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Trade namesJoenja
Other namesCDZ173
Clinical data
Drug classKinase inhibitor[1]
Main usesActivated phosphoinositide 3-kinase delta syndrome (APDS)[1]
Side effectsHeadache, sinusitis, atopic dermatitis[1]
  • May cause harm[1]
BreastfeedingNot recommended[1]
Routes of
By mouth[1]
Typical dose70 mg BID[1]
License data
Legal status
Chemical and physical data
Molar mass450.466 g·mol−1
3D model (JSmol)
  • CCC(=O)N1CC[C@@H](C1)NC1=C2CN(CCC2=NC=N1)C1=CN=C(OC)C(=C1)C(F)(F)F
  • InChI=1S/C21H25F3N6O2/c1-3-18(31)30-6-4-13(10-30)28-19-15-11-29(7-5-17(15)26-12-27-19)14-8-16(21(22,23)24)20(32-2)25-9-14/h8-9,12-13H,3-7,10-11H2,1-2H3,(H,26,27,28)/t13-/m0/s1

Leniolisib, sold under the brand name Joenja, is a medication used to treat activated phosphoinositide 3-kinase delta syndrome (APDS).[1] It is used in people at least 12 years old.[1] It is taken by mouth.[1]

Common side effects include headache, sinusitis, and atopic dermatitis.[1] Use in pregnancy or breastfeeding may harm the baby.[1] It should not be used in people with significant liver problems.[1] It is a kinase inhibitor.[1]

Leniolisib was approved for medical use in the United States in 2023.[1] It received an orphan medication designation in Europe in 2020.[2] In the United States it costs about 550,000 USD per year as of 2023.[3] It is the first medication for APDS.[4]

Medical uses

Leniolisib is indicated for the treatment of activated phosphoinositide 3-kinase delta syndrome (activated PI3K delta syndrome) in people twelve years of age and older.[1][4]

Activated PI3K delta syndrome is caused by mutations in either of two genes, PIK3CD or PIK3R1, that regulate the maturation of white blood cells, especially B cells and T cells.[4] This leads to a decrease in immune cells, which makes it difficult for people with activated PI3K delta syndrome to fight off bacterial and viral infections.[4]


In those who weight more than 45 kg the dose is 70 mg twice per day.[1]

Side effects

The most common side effects were headache, sinusitis, and atopic dermatitis.[1]

Mechanism of action

Leniolisib is a selective phosphoinositide 3-kinase inhibitor (PI3Kδ inhibitor), which means it blocks a form of the protein called phosphoinositide 3-kinase delta (PI3Kδ) that is overactive in activated PI3K delta syndrome. By inhibiting PI3Kδ, leniolisib helps normalize immune function as measured by a significant increase in number of immune response generating B cells and reduction in size of lymph nodes.[4]


Leniolisib was developed by Novartis and subsequently licensed to Pharming Group, a Dutch biotechnology company, in 2019.[5]

The US Food and Drug Administration (FDA) evaluated the efficacy of leniolisib in the placebo-controlled portion of Study 2201 (NCT02435173), a twelve‑week blinded, randomized, placebo-controlled study of 31 participants twelve years of age and older with confirmed APDS-associated genetic PI3Kδ mutation, with a documented variant in either PIK3CD or PIK3R1.[4]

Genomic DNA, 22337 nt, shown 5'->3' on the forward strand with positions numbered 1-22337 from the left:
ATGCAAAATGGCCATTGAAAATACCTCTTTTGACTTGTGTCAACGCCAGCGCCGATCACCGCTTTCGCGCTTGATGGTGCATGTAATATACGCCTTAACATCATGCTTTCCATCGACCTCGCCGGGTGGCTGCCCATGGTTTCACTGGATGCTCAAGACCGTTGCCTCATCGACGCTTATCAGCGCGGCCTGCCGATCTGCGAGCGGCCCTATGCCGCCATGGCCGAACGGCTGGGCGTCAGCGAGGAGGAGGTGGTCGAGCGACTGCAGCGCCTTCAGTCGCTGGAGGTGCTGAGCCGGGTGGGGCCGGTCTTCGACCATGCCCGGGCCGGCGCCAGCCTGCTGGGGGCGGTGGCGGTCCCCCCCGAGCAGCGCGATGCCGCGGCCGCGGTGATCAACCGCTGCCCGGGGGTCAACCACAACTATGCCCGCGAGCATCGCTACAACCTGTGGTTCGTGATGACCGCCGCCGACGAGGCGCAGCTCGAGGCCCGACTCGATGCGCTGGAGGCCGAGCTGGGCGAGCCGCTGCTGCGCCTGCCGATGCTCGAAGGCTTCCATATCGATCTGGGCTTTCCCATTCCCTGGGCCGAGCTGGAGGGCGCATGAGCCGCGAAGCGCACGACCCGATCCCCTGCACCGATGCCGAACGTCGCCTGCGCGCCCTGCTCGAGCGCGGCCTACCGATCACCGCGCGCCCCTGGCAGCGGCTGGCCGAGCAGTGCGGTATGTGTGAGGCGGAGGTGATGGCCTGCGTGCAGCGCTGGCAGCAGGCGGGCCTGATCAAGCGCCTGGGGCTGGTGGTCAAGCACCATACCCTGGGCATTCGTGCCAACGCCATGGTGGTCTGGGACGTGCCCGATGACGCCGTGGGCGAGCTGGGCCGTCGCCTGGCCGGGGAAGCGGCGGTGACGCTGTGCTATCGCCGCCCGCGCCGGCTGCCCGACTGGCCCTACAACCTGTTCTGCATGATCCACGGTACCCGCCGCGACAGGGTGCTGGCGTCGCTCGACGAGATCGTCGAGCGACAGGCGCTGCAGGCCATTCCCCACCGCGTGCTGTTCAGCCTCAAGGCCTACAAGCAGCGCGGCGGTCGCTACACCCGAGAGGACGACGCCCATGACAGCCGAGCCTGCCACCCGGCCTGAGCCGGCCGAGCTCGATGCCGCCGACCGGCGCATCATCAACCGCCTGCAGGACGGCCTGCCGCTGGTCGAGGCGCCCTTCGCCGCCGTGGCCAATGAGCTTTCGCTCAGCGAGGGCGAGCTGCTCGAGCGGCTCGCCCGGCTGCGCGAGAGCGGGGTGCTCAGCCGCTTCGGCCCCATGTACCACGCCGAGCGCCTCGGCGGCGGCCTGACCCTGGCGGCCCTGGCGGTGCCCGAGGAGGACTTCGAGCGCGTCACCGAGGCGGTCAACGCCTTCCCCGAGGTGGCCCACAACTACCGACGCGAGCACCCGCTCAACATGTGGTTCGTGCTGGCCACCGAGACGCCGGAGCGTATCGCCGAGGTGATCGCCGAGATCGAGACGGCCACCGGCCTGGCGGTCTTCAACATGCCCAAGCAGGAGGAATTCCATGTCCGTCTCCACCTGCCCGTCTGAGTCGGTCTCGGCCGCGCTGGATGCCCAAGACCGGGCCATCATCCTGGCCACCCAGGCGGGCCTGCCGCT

The FDA granted the application for leniolisib orphan drug, priority review, and rare pediatric disease designations.[4]

Society and culture

Leniolisib is the INN.[6][7]


  1. 1.00 1.01 1.02 1.03 1.04 1.05 1.06 1.07 1.08 1.09 1.10 1.11 1.12 1.13 1.14 1.15 1.16 1.17 1.18 "Joenja- leniolisib tablet, film coated". DailyMed. 29 March 2023. Archived from the original on 1 July 2023. Retrieved 20 June 2023.
  2. "EU/3/20/2339". European Medicines Agency. 12 February 2021. Archived from the original on 8 July 2022. Retrieved 22 June 2023.
  3. "Leniolisib Prices, Coupons & Savings Tips - GoodRx". www.goodrx.com. Retrieved 22 June 2023.
  4. 4.0 4.1 4.2 4.3 4.4 4.5 4.6 "FDA approves first treatment for activated phosphoinositide 3-kinase delta syndrome". U.S. Food and Drug Administration (FDA) (Press release). 24 March 2023. Archived from the original on 25 March 2023. Retrieved 24 March 2023. Public Domain This article incorporates text from this source, which is in the public domain.
  5. "US FDA approves Pharming's immune disorder drug". Reuters. Archived from the original on 24 March 2023. Retrieved 24 March 2023.
  6. World Health Organization (2016). "International nonproprietary names for pharmaceutical substances (INN): recommended INN: list 76". WHO Drug Information. 30 (3). hdl:10665/331020.
  7. World Health Organization (2017). "International nonproprietary names for pharmaceutical substances (INN): recommended INN: list 77". WHO Drug Information. 31 (1). hdl:10665/330984.

External links